Courtesy photo
Special education students at Mineral County High School helped transform an abandoned green house into a thriving garden on campus.

Behind the school administration department which is located in the Arlo Funk building, an abandoned green house sat with tumble weeds blown against its structure. Wild plants had taken root as well and were growing everywhere within the breeze way. When the Special Education instructor, Mike Harris, happened upon it, he saw an opportunity for his students to learn while expending energy in a new way.

With the assistance from some community resources, a new skill began among his students. With a few touchups made inside and old ammo boxes donated by Tina Manzini of Napa Auto Parts, planting boxes were added to waist high benches. Bags of soil, as well as seeds, were passed along from Cindy Nixon at the B&B Nursery located in the True Value Hardware Store. From there the work slowly began.

As Harris explained, “The kids enjoyed cleaning up the space as they realized we were having a new adventure in gardening. They filled up the planter boxes, watered and began the process of planting and labeling the items we would be growing.”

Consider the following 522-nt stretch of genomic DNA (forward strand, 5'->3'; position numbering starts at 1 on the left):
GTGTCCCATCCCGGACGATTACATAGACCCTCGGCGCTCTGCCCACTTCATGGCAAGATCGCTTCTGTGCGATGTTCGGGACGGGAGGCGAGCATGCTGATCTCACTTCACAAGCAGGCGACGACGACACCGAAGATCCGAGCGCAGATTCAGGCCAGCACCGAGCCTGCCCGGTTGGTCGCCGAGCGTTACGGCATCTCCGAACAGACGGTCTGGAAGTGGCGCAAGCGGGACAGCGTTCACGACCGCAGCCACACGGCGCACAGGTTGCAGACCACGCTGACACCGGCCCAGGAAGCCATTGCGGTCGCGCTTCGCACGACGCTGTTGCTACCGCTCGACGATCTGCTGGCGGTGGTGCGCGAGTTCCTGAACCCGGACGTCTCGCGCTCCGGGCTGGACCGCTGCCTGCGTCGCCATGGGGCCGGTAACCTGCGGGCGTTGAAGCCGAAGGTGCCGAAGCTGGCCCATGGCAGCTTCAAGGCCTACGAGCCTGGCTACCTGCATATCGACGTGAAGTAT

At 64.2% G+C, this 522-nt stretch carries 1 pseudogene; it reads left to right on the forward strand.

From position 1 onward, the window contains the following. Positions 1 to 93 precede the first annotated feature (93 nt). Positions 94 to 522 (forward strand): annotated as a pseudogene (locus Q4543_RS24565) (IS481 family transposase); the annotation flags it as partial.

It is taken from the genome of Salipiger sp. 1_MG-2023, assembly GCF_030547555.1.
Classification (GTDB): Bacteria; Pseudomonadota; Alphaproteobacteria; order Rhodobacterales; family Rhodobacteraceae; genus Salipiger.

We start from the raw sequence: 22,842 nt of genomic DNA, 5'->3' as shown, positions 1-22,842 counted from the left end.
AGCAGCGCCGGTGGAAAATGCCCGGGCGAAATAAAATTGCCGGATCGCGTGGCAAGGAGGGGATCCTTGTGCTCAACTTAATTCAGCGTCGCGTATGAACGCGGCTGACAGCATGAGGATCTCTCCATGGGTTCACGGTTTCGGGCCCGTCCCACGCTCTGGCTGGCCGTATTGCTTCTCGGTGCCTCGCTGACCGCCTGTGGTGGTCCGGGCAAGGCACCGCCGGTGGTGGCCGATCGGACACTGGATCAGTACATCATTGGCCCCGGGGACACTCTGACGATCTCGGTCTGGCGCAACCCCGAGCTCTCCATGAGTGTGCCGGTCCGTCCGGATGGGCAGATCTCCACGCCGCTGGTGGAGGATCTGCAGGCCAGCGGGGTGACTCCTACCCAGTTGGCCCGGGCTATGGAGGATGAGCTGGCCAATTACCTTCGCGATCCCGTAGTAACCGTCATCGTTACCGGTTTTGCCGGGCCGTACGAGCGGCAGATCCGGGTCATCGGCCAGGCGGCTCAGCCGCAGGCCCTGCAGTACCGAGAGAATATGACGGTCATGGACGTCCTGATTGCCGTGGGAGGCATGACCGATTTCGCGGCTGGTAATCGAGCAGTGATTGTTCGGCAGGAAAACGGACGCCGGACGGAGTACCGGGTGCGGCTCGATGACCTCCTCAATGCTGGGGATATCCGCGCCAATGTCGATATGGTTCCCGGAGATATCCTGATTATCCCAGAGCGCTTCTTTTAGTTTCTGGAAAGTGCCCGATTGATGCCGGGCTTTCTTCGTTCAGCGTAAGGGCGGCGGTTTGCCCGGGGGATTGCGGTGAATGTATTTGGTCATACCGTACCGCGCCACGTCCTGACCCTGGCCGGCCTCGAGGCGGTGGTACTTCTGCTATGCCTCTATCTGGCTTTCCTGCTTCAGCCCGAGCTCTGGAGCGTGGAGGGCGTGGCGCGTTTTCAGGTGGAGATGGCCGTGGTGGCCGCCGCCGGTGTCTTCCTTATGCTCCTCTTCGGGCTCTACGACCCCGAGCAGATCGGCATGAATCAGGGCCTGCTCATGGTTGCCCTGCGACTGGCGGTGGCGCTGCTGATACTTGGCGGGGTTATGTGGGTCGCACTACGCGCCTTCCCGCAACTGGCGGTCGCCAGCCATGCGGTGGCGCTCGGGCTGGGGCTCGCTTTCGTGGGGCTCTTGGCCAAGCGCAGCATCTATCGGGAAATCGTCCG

This green house project became a daily walk from the high school, while providing an area of interest which the students could participate in. Some enjoyed watching the daily growth, while others would want a hands-on approach by pruning the plants and watering. What was important was the vision of creating their own space which would produce flowers and vegetables, while learning the care it involved each day.

Kelly Orndoff, a personal aid that assists Travis Isom, was also a participant as she assisted with the experience by encouraging all the students to enjoy in the gardening experience. Harris contributed the garden house success to a host of cooperating individuals.

The project has become important to his SPED students and the class welcomes any gardening donations such as small hand tools, seed packets, soil and books.